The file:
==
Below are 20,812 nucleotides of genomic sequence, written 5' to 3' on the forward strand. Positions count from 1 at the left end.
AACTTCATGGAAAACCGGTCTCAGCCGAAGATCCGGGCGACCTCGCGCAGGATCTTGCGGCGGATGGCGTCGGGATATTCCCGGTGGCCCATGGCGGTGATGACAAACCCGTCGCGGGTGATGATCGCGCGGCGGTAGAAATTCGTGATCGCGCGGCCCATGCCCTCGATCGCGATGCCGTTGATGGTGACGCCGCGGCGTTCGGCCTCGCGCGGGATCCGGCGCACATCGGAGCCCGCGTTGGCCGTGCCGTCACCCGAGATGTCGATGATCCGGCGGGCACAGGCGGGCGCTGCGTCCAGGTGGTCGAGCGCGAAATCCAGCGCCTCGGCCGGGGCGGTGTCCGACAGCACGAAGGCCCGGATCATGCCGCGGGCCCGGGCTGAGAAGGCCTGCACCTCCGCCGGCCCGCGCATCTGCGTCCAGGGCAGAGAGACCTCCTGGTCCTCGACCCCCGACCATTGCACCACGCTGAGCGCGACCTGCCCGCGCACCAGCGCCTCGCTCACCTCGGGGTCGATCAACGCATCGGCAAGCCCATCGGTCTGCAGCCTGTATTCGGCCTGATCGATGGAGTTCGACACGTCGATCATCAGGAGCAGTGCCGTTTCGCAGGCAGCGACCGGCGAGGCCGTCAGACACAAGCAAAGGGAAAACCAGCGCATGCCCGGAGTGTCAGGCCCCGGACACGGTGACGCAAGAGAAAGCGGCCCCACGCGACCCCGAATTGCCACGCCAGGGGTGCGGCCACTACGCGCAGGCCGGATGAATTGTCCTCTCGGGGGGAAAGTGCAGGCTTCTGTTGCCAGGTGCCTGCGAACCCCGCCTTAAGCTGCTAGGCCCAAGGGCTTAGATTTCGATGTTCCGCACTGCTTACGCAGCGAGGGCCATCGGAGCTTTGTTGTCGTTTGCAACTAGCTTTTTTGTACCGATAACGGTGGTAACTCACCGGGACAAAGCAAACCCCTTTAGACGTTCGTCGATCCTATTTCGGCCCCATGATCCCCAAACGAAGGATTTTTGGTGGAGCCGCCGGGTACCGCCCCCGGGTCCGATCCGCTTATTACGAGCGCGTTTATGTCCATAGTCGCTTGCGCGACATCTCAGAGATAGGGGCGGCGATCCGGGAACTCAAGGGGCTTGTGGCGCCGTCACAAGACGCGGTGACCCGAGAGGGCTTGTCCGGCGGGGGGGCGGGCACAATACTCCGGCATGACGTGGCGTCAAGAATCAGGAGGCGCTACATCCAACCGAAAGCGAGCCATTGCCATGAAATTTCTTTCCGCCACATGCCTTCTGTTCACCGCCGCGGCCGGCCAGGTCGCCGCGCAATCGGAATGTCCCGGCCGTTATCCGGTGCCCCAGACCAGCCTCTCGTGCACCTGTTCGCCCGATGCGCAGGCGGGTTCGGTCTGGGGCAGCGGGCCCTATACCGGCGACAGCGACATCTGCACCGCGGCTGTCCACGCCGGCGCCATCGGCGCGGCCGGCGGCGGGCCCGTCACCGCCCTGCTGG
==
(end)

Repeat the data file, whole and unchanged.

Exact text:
Below are 20,812 nucleotides of genomic sequence, written 5' to 3' on the forward strand. Positions count from 1 at the left end.
AACTTCATGGAAAACCGGTCTCAGCCGAAGATCCGGGCGACCTCGCGCAGGATCTTGCGGCGGATGGCGTCGGGATATTCCCGGTGGCCCATGGCGGTGATGACAAACCCGTCGCGGGTGATGATCGCGCGGCGGTAGAAATTCGTGATCGCGCGGCCCATGCCCTCGATCGCGATGCCGTTGATGGTGACGCCGCGGCGTTCGGCCTCGCGCGGGATCCGGCGCACATCGGAGCCCGCGTTGGCCGTGCCGTCACCCGAGATGTCGATGATCCGGCGGGCACAGGCGGGCGCTGCGTCCAGGTGGTCGAGCGCGAAATCCAGCGCCTCGGCCGGGGCGGTGTCCGACAGCACGAAGGCCCGGATCATGCCGCGGGCCCGGGCTGAGAAGGCCTGCACCTCCGCCGGCCCGCGCATCTGCGTCCAGGGCAGAGAGACCTCCTGGTCCTCGACCCCCGACCATTGCACCACGCTGAGCGCGACCTGCCCGCGCACCAGCGCCTCGCTCACCTCGGGGTCGATCAACGCATCGGCAAGCCCATCGGTCTGCAGCCTGTATTCGGCCTGATCGATGGAGTTCGACACGTCGATCATCAGGAGCAGTGCCGTTTCGCAGGCAGCGACCGGCGAGGCCGTCAGACACAAGCAAAGGGAAAACCAGCGCATGCCCGGAGTGTCAGGCCCCGGACACGGTGACGCAAGAGAAAGCGGCCCCACGCGACCCCGAATTGCCACGCCAGGGGTGCGGCCACTACGCGCAGGCCGGATGAATTGTCCTCTCGGGGGGAAAGTGCAGGCTTCTGTTGCCAGGTGCCTGCGAACCCCGCCTTAAGCTGCTAGGCCCAAGGGCTTAGATTTCGATGTTCCGCACTGCTTACGCAGCGAGGGCCATCGGAGCTTTGTTGTCGTTTGCAACTAGCTTTTTTGTACCGATAACGGTGGTAACTCACCGGGACAAAGCAAACCCCTTTAGACGTTCGTCGATCCTATTTCGGCCCCATGATCCCCAAACGAAGGATTTTTGGTGGAGCCGCCGGGTACCGCCCCCGGGTCCGATCCGCTTATTACGAGCGCGTTTATGTCCATAGTCGCTTGCGCGACATCTCAGAGATAGGGGCGGCGATCCGGGAACTCAAGGGGCTTGTGGCGCCGTCACAAGACGCGGTGACCCGAGAGGGCTTGTCCGGCGGGGGGGCGGGCACAATACTCCGGCATGACGTGGCGTCAAGAATCAGGAGGCGCTACATCCAACCGAAAGCGAGCCATTGCCATGAAATTTCTTTCCGCCACATGCCTTCTGTTCACCGCCGCGGCCGGCCAGGTCGCCGCGCAATCGGAATGTCCCGGCCGTTATCCGGTGCCCCAGACCAGCCTCTCGTGCACCTGTTCGCCCGATGCGCAGGCGGGTTCGGTCTGGGGCAGCGGGCCCTATACCGGCGACAGCGACATCTGCACCGCGGCTGTCCACGCCGGCGCCATCGGCGCGGCCGGCGGCGGGCCCGTCACCGCCCTGCTGG